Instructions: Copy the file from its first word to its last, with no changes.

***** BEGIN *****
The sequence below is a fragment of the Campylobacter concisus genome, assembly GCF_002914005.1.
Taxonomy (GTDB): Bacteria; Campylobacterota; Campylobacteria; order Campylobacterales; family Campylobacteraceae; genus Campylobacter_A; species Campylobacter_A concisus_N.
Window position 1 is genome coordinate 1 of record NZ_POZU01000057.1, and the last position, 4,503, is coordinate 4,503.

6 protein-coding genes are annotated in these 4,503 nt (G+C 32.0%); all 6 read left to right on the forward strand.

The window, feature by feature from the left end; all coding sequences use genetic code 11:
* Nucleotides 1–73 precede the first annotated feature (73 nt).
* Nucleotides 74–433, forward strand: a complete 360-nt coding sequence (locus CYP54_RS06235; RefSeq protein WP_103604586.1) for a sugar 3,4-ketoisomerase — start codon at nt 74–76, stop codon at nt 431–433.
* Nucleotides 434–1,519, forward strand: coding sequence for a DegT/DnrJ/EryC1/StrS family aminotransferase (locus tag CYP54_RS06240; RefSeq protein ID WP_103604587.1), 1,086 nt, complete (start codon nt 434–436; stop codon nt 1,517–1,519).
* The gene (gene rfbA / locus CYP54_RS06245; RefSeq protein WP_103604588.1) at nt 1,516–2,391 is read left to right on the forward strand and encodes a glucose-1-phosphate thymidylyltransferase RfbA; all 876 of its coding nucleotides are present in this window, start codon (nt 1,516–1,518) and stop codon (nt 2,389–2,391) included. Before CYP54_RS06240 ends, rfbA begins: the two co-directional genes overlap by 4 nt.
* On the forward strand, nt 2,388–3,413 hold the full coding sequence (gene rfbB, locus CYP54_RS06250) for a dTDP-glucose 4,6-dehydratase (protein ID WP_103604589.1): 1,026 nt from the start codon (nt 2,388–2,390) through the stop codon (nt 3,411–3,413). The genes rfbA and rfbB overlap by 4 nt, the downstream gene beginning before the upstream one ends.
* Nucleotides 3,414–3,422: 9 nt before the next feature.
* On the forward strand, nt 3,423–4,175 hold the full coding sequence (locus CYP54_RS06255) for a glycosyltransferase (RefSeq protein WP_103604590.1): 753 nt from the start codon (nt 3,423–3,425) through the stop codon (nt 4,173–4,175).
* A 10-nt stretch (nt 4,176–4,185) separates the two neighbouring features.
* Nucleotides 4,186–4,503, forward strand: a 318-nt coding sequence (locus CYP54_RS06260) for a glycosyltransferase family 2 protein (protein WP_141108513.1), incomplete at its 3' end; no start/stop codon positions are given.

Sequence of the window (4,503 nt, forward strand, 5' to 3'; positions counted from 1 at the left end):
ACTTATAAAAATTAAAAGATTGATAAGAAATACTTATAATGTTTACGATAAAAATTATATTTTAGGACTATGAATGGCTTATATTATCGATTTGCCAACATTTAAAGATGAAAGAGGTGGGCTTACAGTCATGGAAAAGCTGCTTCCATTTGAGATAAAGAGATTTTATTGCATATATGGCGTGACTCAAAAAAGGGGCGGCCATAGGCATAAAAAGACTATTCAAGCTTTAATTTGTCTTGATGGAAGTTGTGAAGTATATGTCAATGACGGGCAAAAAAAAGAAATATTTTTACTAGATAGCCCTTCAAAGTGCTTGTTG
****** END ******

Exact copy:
The sequence below is a fragment of the Campylobacter concisus genome, assembly GCF_002914005.1.
Taxonomy (GTDB): Bacteria; Campylobacterota; Campylobacteria; order Campylobacterales; family Campylobacteraceae; genus Campylobacter_A; species Campylobacter_A concisus_N.
Window position 1 is genome coordinate 1 of record NZ_POZU01000057.1, and the last position, 4,503, is coordinate 4,503.

6 protein-coding genes are annotated in these 4,503 nt (G+C 32.0%); all 6 read left to right on the forward strand.

The window, feature by feature from the left end; all coding sequences use genetic code 11:
* Nucleotides 1–73 precede the first annotated feature (73 nt).
* Nucleotides 74–433, forward strand: a complete 360-nt coding sequence (locus CYP54_RS06235; RefSeq protein WP_103604586.1) for a sugar 3,4-ketoisomerase — start codon at nt 74–76, stop codon at nt 431–433.
* Nucleotides 434–1,519, forward strand: coding sequence for a DegT/DnrJ/EryC1/StrS family aminotransferase (locus tag CYP54_RS06240; RefSeq protein ID WP_103604587.1), 1,086 nt, complete (start codon nt 434–436; stop codon nt 1,517–1,519).
* The gene (gene rfbA / locus CYP54_RS06245; RefSeq protein WP_103604588.1) at nt 1,516–2,391 is read left to right on the forward strand and encodes a glucose-1-phosphate thymidylyltransferase RfbA; all 876 of its coding nucleotides are present in this window, start codon (nt 1,516–1,518) and stop codon (nt 2,389–2,391) included. Before CYP54_RS06240 ends, rfbA begins: the two co-directional genes overlap by 4 nt.
* On the forward strand, nt 2,388–3,413 hold the full coding sequence (gene rfbB, locus CYP54_RS06250) for a dTDP-glucose 4,6-dehydratase (protein ID WP_103604589.1): 1,026 nt from the start codon (nt 2,388–2,390) through the stop codon (nt 3,411–3,413). The genes rfbA and rfbB overlap by 4 nt, the downstream gene beginning before the upstream one ends.
* Nucleotides 3,414–3,422: 9 nt before the next feature.
* On the forward strand, nt 3,423–4,175 hold the full coding sequence (locus CYP54_RS06255) for a glycosyltransferase (RefSeq protein WP_103604590.1): 753 nt from the start codon (nt 3,423–3,425) through the stop codon (nt 4,173–4,175).
* A 10-nt stretch (nt 4,176–4,185) separates the two neighbouring features.
* Nucleotides 4,186–4,503, forward strand: a 318-nt coding sequence (locus CYP54_RS06260) for a glycosyltransferase family 2 protein (protein WP_141108513.1), incomplete at its 3' end; no start/stop codon positions are given.

Sequence of the window (4,503 nt, forward strand, 5' to 3'; positions counted from 1 at the left end):
ACTTATAAAAATTAAAAGATTGATAAGAAATACTTATAATGTTTACGATAAAAATTATATTTTAGGACTATGAATGGCTTATATTATCGATTTGCCAACATTTAAAGATGAAAGAGGTGGGCTTACAGTCATGGAAAAGCTGCTTCCATTTGAGATAAAGAGATTTTATTGCATATATGGCGTGACTCAAAAAAGGGGCGGCCATAGGCATAAAAAGACTATTCAAGCTTTAATTTGTCTTGATGGAAGTTGTGAAGTATATGTCAATGACGGGCAAAAAAAAGAAATATTTTTACTAGATAGCCCTTCAAAGTGCTTGTTG